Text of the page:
The Interactive Advertising Bureau (IAB) is calling out the Federal Trade Commission on a new bill that would expand its power to making it easier for them to bring civil lawsuits and create new rules. The Consumer Financial Protection Agency Act passed in the House Energy and Commerce Committee last Thursday, and is expected to pass in the House as well.
The FTC is beginning to more aggressively police the online space, having recently announced a new set of guidelines requiring bloggers to disclose the freebies and gifts that they write about.
Mike Zaneis, the vice president of public policy for the IAB, says certain provisions of the latest bill make it a "fast track vehicle for expansion of the FTC" and calls it "Washington D.C. at its finest." He also says that while they expected the committee to pass the bill, the urgency for lobbying against the provisions is increasing.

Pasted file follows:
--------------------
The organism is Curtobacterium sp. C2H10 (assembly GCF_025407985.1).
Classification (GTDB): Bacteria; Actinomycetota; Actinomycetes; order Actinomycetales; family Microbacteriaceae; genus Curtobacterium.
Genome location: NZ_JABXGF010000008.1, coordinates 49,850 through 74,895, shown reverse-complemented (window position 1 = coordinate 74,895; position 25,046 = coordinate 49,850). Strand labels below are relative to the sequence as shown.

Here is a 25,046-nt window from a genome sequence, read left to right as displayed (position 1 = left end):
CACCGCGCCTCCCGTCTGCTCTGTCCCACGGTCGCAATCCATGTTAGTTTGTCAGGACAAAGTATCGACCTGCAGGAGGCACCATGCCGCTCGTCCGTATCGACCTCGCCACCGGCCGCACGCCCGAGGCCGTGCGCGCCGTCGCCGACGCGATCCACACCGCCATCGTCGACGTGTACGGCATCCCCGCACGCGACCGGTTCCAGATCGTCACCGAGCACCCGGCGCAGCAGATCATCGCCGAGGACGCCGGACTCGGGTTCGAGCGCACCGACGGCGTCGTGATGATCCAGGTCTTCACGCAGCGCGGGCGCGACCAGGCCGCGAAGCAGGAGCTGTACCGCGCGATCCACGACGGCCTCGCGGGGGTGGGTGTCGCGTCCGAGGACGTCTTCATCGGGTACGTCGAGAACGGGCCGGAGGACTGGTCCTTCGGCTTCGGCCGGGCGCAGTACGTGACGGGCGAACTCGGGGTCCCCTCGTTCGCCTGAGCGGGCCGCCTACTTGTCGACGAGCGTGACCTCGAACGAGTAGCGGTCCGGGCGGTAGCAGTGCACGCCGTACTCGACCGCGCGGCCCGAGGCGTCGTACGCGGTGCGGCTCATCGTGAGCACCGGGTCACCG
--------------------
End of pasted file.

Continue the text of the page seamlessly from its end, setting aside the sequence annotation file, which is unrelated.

In October, the IAB had already made an open call to the FTC to repeal blogger rules, calling the extra rules imposed on blogger—and not those of traditional media like TV—unconstitutional.
MediaPost even says that if the bill is passed, FTC Chair Jon Leibowitz would essentially become an "Internet czar," while Leibowitz told the energy and commerce committee the bill would help them fight fraud.
Supporters of the bill include groups like the Consumers Union and the American Academy of Child and Adolescent Psychiatry, who are in favor of the FTC playing a bigger role in regulating online marketing and advertising to protect consumers.
Current rules support industry self-regulation—are consumers really so susceptible to fraud that we really need government regulation?
[Photo via Ralph Alswang]